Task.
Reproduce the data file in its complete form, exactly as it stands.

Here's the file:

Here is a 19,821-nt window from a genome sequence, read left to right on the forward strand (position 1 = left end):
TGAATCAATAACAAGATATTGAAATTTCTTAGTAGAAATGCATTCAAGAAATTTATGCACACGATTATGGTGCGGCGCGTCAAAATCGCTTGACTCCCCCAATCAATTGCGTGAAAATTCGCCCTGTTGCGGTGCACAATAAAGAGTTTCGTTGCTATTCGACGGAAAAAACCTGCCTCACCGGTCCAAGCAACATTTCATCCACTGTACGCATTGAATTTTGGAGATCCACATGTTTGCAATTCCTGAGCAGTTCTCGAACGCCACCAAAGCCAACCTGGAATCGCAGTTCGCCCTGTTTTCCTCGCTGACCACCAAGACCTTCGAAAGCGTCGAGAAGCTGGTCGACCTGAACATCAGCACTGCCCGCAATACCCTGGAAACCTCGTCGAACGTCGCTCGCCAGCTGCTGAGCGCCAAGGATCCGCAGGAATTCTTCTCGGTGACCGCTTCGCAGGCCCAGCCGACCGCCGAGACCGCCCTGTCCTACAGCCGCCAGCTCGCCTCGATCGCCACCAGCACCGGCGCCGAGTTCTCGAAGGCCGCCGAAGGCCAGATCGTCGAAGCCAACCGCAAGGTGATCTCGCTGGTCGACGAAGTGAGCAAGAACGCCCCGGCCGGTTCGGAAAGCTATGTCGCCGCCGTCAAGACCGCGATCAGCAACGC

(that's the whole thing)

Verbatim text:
Here is a 19,821-nt window from a genome sequence, read left to right on the forward strand (position 1 = left end):
TGAATCAATAACAAGATATTGAAATTTCTTAGTAGAAATGCATTCAAGAAATTTATGCACACGATTATGGTGCGGCGCGTCAAAATCGCTTGACTCCCCCAATCAATTGCGTGAAAATTCGCCCTGTTGCGGTGCACAATAAAGAGTTTCGTTGCTATTCGACGGAAAAAACCTGCCTCACCGGTCCAAGCAACATTTCATCCACTGTACGCATTGAATTTTGGAGATCCACATGTTTGCAATTCCTGAGCAGTTCTCGAACGCCACCAAAGCCAACCTGGAATCGCAGTTCGCCCTGTTTTCCTCGCTGACCACCAAGACCTTCGAAAGCGTCGAGAAGCTGGTCGACCTGAACATCAGCACTGCCCGCAATACCCTGGAAACCTCGTCGAACGTCGCTCGCCAGCTGCTGAGCGCCAAGGATCCGCAGGAATTCTTCTCGGTGACCGCTTCGCAGGCCCAGCCGACCGCCGAGACCGCCCTGTCCTACAGCCGCCAGCTCGCCTCGATCGCCACCAGCACCGGCGCCGAGTTCTCGAAGGCCGCCGAAGGCCAGATCGTCGAAGCCAACCGCAAGGTGATCTCGCTGGTCGACGAAGTGAGCAAGAACGCCCCGGCCGGTTCGGAAAGCTATGTCGCCGCCGTCAAGACCGCGATCAGCAACGC